March 29th
This is a description of my approach to my painting and how it is evolving.
I LOVE to 'go missing' in the landscape, forgetting everything, just feeling my OWN space and getting back in touch with myself again. Life chips away at you and being busy does not allow you to connect fully with nature or your inner world. This inner world of imagination and fantasy combined with experiences from travels and places are pivotal aspects of my work. There is also an underlying narrative to many of my paintings and some reflect on the search for those quiet places, thoughts on the transience of life, people and places remembered.

I paint to allow myself to enter my own space again and often this means feeling my way emotionally through imaginary landscapes as a metaphor for experiencing movement through actual landscapes which may be remembered or totally inspired by materials. It's always a journey, I want to be surprised and to see my 'paint tracks' as equivalents for an emotional journey. The challenge always is to find a form for these tracks and the experience of allowing them to emerge is as real as being in nature.

Much of my artwork explores the overlapping of meanings of things felt and seen and my reflections on them. Often I overlap landscape and still life elements to convey the sense that everything is connected and feelings are a fluid stream though may appear separate from moment to moment. This is why I chose to paint various landscape elements and sometimes still life shapes as incidents across colours or as references to convey this one-ness.
My work is also about my love of landscape, the scents, the sounds, the changing appearances from day to day but within an eternal cycle of seasons, our traces across the world and thoughts made concrete as shapes. Within that world are many overlapping words that co-exist. As I create, I am also Nature.

At the age of twelve I became interested in Chinese ink paintings and studied them from library books. In particular I was interested in the way that simple calligraphic brush strokes could create a landscape or animal, and retain something of the life-force of nature. I have always liked the immediacy of brush strokes and calligraphy and this was affirmed during two visits to China in 2015 and 2016. I began to paint with Chinese ink on rice paper using large and small Chinese calligraphic brushes.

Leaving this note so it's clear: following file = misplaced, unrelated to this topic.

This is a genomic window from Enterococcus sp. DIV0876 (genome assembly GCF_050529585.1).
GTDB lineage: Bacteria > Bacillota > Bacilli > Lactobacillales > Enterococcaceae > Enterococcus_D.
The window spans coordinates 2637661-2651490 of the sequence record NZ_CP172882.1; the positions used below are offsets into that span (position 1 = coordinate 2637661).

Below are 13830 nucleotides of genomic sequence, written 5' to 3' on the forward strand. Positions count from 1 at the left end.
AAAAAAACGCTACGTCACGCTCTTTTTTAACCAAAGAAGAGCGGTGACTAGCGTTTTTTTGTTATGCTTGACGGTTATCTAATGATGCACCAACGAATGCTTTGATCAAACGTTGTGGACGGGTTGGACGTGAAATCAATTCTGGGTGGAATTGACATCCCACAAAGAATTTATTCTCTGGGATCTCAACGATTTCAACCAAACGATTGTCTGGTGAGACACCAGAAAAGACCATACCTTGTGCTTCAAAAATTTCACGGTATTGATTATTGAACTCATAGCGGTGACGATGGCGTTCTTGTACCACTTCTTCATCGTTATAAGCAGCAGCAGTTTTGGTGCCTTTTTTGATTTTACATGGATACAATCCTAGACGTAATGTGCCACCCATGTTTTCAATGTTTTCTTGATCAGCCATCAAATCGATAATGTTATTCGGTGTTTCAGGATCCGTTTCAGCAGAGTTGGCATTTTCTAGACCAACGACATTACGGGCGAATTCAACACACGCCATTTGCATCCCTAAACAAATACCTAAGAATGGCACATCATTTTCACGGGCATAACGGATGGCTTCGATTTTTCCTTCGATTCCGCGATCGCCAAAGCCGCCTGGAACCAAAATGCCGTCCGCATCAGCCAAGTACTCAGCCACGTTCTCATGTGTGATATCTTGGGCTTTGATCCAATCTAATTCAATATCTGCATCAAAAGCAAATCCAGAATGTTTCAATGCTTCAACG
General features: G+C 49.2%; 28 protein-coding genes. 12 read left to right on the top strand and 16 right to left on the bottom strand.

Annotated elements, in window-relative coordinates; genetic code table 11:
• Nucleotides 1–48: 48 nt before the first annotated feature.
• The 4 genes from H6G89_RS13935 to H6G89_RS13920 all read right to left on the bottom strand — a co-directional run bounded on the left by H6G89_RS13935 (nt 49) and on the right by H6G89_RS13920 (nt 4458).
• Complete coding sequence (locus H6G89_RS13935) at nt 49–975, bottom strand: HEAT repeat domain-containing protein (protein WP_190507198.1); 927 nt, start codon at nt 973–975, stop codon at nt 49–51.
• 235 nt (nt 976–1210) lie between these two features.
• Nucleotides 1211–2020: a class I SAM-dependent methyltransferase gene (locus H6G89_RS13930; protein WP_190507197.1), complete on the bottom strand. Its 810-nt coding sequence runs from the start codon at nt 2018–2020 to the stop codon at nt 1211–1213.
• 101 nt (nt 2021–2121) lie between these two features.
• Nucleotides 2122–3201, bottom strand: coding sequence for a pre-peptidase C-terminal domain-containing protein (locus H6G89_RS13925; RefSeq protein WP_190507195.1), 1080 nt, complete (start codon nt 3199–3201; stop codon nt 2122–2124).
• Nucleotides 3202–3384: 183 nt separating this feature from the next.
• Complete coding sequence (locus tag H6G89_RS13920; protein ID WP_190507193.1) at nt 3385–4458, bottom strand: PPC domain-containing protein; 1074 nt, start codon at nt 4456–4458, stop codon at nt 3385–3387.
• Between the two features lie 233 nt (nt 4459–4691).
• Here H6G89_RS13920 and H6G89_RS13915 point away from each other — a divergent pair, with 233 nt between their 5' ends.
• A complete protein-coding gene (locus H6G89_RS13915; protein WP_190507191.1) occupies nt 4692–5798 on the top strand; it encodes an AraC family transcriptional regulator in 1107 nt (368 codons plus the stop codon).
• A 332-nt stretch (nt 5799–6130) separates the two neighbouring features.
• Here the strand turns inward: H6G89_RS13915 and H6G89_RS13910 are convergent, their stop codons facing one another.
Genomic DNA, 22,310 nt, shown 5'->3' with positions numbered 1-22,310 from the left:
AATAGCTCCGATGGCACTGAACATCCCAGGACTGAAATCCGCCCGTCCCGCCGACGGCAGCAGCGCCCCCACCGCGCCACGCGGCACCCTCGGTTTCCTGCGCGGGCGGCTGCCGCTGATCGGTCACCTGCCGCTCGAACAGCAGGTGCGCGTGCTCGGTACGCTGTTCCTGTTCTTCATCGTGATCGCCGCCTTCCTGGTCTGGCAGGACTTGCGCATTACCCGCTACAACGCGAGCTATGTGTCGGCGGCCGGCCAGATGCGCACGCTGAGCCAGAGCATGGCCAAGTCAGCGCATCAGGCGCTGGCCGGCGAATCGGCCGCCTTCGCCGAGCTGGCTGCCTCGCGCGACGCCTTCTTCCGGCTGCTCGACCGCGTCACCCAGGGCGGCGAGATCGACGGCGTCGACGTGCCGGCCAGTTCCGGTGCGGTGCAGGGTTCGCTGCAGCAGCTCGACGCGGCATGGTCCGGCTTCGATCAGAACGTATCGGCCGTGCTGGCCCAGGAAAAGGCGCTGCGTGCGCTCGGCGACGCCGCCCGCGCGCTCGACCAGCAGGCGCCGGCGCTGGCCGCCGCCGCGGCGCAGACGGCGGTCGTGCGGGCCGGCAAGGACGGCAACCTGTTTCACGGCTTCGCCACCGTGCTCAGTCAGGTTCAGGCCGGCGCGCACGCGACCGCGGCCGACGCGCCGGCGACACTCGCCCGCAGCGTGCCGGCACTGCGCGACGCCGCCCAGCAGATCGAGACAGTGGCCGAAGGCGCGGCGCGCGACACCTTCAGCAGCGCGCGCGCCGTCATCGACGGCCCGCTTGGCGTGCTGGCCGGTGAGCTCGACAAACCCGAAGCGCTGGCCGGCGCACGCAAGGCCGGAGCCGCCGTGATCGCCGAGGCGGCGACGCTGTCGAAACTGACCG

Also pivotal to my art is the year II lived in Lagos as a child, and my 14 years in Cyprus (1984 to 1998).

Recurring motifs are hills and paths, as abstract references to experiences of landscape, and personal journeys through landscape and paint. My three visits to China included some incredible mountain vistas, and mountains have always been an important source of inspiration.

I mix acrylic, ink, oil paint and pens, and sometimes collage. I work on raw canvas hung from nails or canvases I stretch to my own specifications. I lay huge sheets of rice paper on the floor and work around them, dripping paint, smearing paint, using calligraphic brushes and both ink and acrylic to weld together an image. There is no set plan,

In September 2015 a dream came true when I visited China as a participant in the 6th Beijing International Art Biennale,. A series of ink paintings were inspired by a visit to the Great Wall of China at Badaling. It was the first time I had worked with ink on rice paper. .In 2016 I was invited to do a Fellowship ('Schoolhouse at Mutianyu Great Wall') for a month and had the chance to explore my ink paintings more deeply in relation to another section of the Great Wall. Currently I am exploring various ideas gained during my Fellowship and often work between rice paper and canvas. This allows ideas to cross-pollinate from the ink paintings into the works on canvas.